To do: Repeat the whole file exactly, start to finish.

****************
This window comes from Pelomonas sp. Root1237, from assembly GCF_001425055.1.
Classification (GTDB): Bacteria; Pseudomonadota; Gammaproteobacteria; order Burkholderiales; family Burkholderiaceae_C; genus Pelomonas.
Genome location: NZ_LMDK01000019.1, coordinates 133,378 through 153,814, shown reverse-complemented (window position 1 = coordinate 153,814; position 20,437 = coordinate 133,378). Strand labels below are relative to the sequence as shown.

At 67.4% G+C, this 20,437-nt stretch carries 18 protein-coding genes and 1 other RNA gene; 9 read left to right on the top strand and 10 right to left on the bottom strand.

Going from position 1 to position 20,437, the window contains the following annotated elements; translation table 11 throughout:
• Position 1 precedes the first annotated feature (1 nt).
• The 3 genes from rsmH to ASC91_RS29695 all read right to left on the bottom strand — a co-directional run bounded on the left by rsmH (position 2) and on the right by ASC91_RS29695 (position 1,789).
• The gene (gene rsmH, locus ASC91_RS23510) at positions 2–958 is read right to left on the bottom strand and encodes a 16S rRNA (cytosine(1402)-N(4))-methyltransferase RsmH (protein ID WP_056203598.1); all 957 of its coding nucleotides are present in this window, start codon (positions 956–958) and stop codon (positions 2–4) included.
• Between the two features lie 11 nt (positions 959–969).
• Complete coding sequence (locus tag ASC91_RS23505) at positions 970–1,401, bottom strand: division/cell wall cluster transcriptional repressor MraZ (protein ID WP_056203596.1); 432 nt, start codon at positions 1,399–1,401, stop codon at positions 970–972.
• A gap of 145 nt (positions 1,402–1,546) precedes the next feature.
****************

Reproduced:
This window comes from Pelomonas sp. Root1237, from assembly GCF_001425055.1.
Classification (GTDB): Bacteria; Pseudomonadota; Gammaproteobacteria; order Burkholderiales; family Burkholderiaceae_C; genus Pelomonas.
Genome location: NZ_LMDK01000019.1, coordinates 133,378 through 153,814, shown reverse-complemented (window position 1 = coordinate 153,814; position 20,437 = coordinate 133,378). Strand labels below are relative to the sequence as shown.

At 67.4% G+C, this 20,437-nt stretch carries 18 protein-coding genes and 1 other RNA gene; 9 read left to right on the top strand and 10 right to left on the bottom strand.

Going from position 1 to position 20,437, the window contains the following annotated elements; translation table 11 throughout:
• Position 1 precedes the first annotated feature (1 nt).
• The 3 genes from rsmH to ASC91_RS29695 all read right to left on the bottom strand — a co-directional run bounded on the left by rsmH (position 2) and on the right by ASC91_RS29695 (position 1,789).
• The gene (gene rsmH, locus ASC91_RS23510) at positions 2–958 is read right to left on the bottom strand and encodes a 16S rRNA (cytosine(1402)-N(4))-methyltransferase RsmH (protein ID WP_056203598.1); all 957 of its coding nucleotides are present in this window, start codon (positions 956–958) and stop codon (positions 2–4) included.
• Between the two features lie 11 nt (positions 959–969).
• Complete coding sequence (locus tag ASC91_RS23505) at positions 970–1,401, bottom strand: division/cell wall cluster transcriptional repressor MraZ (protein ID WP_056203596.1); 432 nt, start codon at positions 1,399–1,401, stop codon at positions 970–972.
• A gap of 145 nt (positions 1,402–1,546) precedes the next feature.